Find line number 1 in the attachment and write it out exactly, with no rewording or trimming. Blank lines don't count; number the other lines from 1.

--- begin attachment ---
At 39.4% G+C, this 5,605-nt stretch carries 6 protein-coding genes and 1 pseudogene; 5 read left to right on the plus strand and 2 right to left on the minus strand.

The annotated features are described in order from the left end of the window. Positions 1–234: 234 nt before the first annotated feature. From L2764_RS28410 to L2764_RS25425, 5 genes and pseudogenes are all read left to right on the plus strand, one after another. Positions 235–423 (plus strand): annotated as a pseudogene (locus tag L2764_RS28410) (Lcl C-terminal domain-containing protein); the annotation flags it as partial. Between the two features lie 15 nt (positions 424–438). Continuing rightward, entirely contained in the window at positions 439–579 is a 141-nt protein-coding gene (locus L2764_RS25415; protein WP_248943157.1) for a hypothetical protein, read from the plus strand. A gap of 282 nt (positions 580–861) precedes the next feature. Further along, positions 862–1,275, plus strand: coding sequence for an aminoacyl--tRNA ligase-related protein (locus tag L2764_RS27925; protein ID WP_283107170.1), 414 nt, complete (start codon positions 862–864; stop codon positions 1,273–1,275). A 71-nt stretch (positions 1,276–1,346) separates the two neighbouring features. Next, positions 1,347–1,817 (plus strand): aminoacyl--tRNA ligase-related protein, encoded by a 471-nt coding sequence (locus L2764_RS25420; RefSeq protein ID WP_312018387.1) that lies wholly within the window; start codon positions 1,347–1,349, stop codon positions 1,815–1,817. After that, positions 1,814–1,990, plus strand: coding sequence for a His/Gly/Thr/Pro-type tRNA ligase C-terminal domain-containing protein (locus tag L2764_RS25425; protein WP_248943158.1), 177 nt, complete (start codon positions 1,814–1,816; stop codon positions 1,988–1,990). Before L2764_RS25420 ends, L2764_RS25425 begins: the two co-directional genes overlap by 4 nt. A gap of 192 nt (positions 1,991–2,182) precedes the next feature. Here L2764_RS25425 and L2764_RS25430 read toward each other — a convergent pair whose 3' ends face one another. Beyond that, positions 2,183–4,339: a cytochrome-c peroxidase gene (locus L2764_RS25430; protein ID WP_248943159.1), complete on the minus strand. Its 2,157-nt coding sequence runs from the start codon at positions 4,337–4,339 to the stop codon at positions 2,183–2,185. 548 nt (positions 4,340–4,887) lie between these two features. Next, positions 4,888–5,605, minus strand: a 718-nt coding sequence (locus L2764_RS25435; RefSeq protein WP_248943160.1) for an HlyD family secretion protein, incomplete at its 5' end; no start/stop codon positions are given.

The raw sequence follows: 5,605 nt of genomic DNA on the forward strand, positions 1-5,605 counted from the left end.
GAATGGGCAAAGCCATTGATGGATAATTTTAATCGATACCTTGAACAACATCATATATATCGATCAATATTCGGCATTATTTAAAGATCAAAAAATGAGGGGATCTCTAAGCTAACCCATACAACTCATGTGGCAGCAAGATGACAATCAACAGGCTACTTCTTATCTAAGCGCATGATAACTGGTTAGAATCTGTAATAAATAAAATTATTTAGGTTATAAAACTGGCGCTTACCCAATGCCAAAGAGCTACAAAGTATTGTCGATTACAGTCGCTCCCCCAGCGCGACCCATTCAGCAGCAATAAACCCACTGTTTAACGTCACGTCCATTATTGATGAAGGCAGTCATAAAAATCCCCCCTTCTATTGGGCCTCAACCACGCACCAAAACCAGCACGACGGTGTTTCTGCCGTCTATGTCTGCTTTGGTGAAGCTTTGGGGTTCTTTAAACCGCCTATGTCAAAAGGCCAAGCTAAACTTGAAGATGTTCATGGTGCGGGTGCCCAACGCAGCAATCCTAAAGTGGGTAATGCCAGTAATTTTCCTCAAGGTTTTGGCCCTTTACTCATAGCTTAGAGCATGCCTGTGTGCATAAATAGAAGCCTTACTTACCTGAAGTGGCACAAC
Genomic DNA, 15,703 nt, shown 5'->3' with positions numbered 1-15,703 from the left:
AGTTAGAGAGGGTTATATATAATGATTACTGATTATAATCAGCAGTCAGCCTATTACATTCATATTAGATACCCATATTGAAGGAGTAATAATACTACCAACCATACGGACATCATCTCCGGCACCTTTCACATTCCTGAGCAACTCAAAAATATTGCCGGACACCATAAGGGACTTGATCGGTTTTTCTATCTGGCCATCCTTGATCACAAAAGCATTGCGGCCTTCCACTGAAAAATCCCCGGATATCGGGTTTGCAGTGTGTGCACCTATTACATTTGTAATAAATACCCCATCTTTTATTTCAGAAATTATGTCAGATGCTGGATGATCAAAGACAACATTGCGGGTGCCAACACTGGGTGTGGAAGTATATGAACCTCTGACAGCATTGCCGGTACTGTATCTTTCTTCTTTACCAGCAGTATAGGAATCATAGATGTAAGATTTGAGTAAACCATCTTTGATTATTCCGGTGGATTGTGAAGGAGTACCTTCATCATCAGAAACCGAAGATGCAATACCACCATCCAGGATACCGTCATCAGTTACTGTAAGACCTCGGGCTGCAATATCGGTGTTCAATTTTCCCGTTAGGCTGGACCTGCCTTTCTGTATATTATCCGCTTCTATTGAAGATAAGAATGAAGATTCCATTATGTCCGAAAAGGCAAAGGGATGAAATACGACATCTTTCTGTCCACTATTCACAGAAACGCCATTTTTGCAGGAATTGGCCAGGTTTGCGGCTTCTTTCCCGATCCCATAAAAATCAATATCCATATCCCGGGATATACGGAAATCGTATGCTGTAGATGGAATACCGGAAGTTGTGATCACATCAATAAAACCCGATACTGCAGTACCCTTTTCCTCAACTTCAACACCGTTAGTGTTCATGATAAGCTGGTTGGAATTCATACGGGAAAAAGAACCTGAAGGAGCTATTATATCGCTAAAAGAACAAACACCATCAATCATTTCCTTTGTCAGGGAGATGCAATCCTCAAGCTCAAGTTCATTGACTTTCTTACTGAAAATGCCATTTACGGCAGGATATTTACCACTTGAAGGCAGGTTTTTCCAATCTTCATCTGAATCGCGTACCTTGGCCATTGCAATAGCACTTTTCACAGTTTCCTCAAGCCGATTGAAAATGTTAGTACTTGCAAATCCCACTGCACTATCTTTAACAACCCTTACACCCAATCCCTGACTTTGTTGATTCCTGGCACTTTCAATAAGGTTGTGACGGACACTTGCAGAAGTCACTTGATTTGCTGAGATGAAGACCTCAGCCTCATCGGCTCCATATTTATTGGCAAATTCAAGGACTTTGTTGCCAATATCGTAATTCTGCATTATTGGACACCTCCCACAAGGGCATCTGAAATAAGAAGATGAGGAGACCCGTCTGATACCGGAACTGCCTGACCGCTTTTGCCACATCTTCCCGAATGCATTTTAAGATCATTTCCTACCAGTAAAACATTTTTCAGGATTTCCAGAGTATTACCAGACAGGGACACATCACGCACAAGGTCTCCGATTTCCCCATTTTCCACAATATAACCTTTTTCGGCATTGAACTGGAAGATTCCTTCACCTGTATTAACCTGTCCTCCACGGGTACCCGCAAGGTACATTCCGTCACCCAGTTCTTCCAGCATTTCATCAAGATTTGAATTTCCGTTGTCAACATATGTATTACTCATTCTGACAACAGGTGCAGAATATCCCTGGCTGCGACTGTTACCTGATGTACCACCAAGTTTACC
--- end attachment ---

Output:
At 39.4% G+C, this 5,605-nt stretch carries 6 protein-coding genes and 1 pseudogene; 5 read left to right on the plus strand and 2 right to left on the minus strand.